Covering Up Women’s Health at the Check-out Rack

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Publix, my (generally wonderful-other-than-their-refusal-to-support-the-CIW) regional grocery chain, saw fit to conceal this recent TIME Magazine cover on the rack, in the traditional manner of hiding pornography (I uncovered it to take the photo). As you can see, this issue—with the cover story discussing women’s changing approaches to breast cancer—was adjacent to Shape,  also concealed, presumably due to the scantily clad model on its cover (who was herself adjacent to a headline screaming “Shrink Your Belly!”).thumb_IMG_2832_1024 [At least, I’m guessing it was the model’s barely covered breasts that earned the Shape cover-up, and not the general offensiveness of reproducing tired and destructive messages about the female body and the need to make it ever-smaller. ]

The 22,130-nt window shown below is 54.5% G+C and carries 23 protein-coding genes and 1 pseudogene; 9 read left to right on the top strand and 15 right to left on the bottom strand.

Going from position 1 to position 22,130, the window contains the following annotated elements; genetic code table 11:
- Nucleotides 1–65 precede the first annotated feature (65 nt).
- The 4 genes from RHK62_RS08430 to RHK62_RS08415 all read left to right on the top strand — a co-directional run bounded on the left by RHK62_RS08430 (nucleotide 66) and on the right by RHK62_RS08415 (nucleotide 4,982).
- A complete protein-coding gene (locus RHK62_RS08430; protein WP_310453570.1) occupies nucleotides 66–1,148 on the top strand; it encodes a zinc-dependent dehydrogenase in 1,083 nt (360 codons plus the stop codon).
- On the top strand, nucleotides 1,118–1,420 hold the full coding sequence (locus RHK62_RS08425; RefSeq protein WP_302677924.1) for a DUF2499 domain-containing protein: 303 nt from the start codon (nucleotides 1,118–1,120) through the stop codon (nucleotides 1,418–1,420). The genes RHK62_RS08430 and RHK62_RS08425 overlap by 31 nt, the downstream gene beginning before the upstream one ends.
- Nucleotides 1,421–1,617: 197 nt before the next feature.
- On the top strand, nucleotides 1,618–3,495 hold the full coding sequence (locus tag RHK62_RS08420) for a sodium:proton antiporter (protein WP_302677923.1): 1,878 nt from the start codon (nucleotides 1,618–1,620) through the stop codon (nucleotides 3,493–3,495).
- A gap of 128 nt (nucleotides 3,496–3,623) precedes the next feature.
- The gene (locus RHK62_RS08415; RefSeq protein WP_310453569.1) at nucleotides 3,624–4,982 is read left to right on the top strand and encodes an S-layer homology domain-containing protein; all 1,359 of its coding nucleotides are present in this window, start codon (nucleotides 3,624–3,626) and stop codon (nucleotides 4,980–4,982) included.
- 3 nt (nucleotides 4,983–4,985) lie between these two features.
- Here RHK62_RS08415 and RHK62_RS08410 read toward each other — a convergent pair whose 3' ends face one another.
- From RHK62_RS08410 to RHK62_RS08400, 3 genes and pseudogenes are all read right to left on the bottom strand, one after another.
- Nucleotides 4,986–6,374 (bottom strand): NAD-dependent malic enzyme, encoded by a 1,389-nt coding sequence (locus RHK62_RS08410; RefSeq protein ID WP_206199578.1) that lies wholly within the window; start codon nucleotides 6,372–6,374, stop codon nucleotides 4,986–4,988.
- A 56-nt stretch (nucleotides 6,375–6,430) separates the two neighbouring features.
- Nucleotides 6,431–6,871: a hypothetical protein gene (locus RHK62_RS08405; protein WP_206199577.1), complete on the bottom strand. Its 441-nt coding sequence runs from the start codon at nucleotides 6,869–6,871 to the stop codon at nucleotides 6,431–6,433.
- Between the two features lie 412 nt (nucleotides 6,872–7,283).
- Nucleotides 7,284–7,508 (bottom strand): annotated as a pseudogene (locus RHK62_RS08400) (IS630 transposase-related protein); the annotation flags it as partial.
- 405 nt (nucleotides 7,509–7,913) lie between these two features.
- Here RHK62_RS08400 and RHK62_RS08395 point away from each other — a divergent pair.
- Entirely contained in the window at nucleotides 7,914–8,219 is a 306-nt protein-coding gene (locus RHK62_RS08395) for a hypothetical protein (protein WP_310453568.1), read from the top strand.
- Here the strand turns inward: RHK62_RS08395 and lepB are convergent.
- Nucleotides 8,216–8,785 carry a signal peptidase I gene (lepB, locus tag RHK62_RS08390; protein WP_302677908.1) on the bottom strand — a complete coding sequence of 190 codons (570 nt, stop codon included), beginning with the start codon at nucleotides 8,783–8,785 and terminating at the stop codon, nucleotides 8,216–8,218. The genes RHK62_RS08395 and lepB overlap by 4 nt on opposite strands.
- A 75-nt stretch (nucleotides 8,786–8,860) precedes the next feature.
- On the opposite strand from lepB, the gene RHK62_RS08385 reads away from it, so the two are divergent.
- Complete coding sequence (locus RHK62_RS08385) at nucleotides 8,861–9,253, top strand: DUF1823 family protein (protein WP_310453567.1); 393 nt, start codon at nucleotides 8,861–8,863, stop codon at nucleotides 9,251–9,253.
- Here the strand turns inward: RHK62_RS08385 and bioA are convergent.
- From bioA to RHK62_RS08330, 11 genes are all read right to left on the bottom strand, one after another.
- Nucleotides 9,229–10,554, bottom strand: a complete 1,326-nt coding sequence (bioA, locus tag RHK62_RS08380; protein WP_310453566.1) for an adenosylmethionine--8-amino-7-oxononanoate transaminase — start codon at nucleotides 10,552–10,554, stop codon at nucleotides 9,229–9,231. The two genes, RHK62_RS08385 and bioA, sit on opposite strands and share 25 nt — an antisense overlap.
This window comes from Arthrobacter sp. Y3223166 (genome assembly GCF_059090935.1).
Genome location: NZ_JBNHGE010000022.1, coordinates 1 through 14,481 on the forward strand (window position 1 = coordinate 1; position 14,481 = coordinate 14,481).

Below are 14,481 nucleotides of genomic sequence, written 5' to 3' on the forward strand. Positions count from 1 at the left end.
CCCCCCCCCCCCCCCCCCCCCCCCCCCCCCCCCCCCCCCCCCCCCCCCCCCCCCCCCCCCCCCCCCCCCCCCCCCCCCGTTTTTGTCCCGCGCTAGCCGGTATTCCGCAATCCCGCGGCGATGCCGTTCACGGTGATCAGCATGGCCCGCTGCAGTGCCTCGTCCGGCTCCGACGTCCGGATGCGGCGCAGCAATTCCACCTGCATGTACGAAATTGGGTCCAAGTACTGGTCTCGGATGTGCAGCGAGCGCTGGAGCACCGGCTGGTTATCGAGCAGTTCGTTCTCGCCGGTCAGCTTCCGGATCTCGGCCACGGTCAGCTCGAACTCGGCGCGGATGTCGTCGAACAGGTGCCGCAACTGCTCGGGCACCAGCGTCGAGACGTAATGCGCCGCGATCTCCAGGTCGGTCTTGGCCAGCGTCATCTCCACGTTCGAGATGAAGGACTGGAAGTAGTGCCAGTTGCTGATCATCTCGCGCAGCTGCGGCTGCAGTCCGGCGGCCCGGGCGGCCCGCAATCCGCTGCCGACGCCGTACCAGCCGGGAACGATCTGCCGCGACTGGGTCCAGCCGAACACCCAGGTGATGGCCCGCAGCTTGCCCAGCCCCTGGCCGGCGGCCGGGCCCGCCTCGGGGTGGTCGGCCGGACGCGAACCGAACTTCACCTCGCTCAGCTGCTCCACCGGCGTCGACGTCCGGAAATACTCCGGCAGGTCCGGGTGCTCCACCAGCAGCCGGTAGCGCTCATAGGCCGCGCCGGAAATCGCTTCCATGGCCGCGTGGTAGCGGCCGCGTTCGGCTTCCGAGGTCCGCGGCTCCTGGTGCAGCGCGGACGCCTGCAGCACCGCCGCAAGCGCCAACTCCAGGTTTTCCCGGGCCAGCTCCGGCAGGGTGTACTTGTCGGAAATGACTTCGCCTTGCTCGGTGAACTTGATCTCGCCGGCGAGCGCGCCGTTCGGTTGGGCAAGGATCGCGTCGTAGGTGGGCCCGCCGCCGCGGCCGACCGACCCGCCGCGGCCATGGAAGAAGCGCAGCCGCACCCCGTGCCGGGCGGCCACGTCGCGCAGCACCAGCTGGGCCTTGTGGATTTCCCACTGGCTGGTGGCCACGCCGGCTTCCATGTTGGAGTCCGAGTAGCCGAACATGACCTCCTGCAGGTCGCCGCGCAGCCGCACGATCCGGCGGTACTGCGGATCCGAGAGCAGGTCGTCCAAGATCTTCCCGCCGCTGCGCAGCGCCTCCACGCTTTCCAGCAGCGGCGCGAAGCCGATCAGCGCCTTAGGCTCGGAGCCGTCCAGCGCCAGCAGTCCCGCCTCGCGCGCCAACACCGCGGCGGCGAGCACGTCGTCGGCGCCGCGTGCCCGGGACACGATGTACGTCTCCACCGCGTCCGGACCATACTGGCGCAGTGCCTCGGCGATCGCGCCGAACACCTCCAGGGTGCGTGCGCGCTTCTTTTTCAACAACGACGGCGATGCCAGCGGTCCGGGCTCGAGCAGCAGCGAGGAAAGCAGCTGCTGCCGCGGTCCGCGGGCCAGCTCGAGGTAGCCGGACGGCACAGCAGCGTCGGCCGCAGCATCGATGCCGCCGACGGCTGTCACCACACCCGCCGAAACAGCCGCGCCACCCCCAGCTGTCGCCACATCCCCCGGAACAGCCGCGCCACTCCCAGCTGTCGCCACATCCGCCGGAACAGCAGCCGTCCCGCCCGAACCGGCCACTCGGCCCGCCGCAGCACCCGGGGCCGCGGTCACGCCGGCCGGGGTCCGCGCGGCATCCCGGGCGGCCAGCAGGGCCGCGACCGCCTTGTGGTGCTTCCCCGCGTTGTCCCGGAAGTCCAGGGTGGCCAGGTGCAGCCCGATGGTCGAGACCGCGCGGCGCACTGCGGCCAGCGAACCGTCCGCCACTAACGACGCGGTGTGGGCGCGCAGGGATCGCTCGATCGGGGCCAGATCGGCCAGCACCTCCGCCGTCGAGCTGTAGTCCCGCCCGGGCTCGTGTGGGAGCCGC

Certainly, it’s intriguing that TIME chose a naked and conventionally slender female torso to make its point about a woman’s wrenching choice when it comes to investigating her propensity for breast cancer. On the other hand, the magazine is clearly depicting a woman doing a self-exam—not a sexual act—and yet the store has  relegated it to the status of quasi-pornography on the check-out rack. (This juxtaposition seems particularly evocative when we also consider the widely socially accepted sexualized discourse around breast cancer—the “save the tatas” movement.)

Surrounding these two magazines—one actually about women’s health, the other about marketing women’s bodies and sexuality—both covered in the manner of pornography—are other magazines promoting multiple varieties of American consumerism and intersecting it with gender, in the home, in the bedroom, in the mall. These messages, of course, gain no such censure.

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